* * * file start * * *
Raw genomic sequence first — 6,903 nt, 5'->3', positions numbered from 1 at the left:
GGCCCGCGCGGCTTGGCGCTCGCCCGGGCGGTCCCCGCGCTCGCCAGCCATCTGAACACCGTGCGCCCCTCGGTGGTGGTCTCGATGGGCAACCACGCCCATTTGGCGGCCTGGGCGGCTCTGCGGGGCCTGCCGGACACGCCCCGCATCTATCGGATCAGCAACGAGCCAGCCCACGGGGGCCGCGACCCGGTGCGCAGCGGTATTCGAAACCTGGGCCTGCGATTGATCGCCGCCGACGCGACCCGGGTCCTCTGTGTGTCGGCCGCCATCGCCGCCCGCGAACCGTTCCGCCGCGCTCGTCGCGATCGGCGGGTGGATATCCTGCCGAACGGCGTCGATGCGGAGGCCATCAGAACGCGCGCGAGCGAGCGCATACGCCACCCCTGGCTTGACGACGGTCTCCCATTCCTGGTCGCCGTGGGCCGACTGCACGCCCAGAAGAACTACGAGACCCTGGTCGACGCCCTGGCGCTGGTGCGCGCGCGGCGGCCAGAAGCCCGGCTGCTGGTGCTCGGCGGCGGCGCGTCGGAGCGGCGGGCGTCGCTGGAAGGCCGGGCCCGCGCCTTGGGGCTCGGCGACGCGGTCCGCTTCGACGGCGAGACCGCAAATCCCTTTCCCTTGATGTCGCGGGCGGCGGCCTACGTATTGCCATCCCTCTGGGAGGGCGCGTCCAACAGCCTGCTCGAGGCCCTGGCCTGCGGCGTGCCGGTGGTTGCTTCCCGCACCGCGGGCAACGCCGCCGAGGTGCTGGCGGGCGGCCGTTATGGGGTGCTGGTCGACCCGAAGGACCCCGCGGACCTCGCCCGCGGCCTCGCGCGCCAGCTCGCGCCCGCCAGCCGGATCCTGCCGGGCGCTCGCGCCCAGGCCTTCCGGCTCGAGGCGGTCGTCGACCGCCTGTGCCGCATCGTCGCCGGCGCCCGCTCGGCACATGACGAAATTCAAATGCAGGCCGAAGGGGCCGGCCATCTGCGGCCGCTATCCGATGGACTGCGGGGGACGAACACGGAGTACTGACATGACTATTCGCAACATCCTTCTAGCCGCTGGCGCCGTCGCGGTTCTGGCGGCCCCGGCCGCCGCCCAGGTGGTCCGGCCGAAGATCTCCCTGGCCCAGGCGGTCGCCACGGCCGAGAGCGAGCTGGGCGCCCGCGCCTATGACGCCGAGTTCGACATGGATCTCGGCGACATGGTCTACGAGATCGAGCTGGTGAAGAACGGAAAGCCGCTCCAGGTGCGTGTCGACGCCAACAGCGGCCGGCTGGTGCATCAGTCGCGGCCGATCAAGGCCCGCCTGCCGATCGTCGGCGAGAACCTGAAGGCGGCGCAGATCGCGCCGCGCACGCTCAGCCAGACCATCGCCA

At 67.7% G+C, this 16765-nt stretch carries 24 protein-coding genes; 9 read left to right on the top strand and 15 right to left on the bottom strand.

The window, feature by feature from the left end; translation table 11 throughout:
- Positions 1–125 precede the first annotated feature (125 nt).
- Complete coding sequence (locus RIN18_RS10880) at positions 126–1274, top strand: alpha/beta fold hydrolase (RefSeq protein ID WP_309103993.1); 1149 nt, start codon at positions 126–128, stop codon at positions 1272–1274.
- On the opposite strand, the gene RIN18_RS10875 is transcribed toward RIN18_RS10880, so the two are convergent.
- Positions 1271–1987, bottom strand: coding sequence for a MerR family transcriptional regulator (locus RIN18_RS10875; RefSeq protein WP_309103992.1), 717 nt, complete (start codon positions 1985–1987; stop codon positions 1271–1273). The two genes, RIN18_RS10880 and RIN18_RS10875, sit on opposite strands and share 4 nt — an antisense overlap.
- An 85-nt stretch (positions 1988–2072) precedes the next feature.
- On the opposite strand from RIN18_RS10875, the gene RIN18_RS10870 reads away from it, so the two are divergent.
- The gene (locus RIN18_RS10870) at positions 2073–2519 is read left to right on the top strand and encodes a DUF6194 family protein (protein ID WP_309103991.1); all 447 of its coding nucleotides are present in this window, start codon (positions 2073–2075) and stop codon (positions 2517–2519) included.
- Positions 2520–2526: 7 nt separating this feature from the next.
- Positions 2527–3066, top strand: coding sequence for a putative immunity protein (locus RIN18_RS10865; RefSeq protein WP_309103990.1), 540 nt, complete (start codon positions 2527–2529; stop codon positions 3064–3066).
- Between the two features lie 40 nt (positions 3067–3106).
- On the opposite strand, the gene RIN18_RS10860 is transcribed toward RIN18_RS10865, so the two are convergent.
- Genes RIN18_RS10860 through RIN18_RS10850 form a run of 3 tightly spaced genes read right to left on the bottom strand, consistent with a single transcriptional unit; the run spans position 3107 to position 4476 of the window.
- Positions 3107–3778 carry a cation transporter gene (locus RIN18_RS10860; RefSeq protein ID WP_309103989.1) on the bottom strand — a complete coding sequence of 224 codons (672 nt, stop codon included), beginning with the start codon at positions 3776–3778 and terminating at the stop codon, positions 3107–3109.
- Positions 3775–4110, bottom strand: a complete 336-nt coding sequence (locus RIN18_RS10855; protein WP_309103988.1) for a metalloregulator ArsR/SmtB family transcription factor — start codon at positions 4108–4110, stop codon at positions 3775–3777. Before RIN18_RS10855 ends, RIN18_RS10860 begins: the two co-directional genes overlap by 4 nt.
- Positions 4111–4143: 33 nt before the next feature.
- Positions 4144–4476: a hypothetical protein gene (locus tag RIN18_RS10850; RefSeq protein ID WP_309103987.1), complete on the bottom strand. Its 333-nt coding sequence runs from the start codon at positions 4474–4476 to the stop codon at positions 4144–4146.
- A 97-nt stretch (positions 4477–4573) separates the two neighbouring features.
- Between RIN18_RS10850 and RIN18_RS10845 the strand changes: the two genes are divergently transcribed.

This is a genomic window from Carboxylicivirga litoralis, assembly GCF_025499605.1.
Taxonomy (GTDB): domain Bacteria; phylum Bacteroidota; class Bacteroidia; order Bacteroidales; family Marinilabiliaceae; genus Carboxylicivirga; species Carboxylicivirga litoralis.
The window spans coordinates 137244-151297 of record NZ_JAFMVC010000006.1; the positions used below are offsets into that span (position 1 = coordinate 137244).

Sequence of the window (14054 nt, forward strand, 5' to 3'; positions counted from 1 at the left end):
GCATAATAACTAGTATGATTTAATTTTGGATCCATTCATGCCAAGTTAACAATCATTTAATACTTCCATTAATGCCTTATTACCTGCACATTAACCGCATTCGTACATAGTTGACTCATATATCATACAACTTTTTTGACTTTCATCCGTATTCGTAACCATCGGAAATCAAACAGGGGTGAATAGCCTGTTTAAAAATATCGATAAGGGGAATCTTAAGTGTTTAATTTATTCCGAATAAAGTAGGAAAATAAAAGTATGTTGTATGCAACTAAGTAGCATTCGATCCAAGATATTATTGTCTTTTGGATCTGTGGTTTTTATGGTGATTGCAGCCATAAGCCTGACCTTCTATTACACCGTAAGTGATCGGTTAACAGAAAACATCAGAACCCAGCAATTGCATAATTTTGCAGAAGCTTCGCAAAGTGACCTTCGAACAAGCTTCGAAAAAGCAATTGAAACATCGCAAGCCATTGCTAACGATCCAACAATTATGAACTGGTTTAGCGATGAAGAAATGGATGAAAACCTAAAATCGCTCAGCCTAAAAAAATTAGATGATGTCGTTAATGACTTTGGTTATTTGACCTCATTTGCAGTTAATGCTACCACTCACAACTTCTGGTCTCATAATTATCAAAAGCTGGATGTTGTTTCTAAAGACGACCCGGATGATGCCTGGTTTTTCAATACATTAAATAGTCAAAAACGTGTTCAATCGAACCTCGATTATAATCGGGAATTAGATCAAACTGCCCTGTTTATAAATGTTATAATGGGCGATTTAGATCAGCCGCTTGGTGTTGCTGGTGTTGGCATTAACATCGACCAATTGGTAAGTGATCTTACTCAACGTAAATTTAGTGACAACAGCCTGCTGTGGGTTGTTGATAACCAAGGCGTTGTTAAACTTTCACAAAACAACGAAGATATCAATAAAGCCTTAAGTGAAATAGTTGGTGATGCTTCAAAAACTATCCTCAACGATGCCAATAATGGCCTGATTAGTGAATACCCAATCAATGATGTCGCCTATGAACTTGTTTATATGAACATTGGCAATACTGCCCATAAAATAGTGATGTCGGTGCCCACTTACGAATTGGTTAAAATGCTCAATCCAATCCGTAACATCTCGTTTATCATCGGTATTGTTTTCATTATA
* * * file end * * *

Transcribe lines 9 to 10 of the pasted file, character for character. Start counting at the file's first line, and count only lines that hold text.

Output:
- An 85-nt stretch (positions 1988–2072) precedes the next feature.
- On the opposite strand from RIN18_RS10875, the gene RIN18_RS10870 reads away from it, so the two are divergent.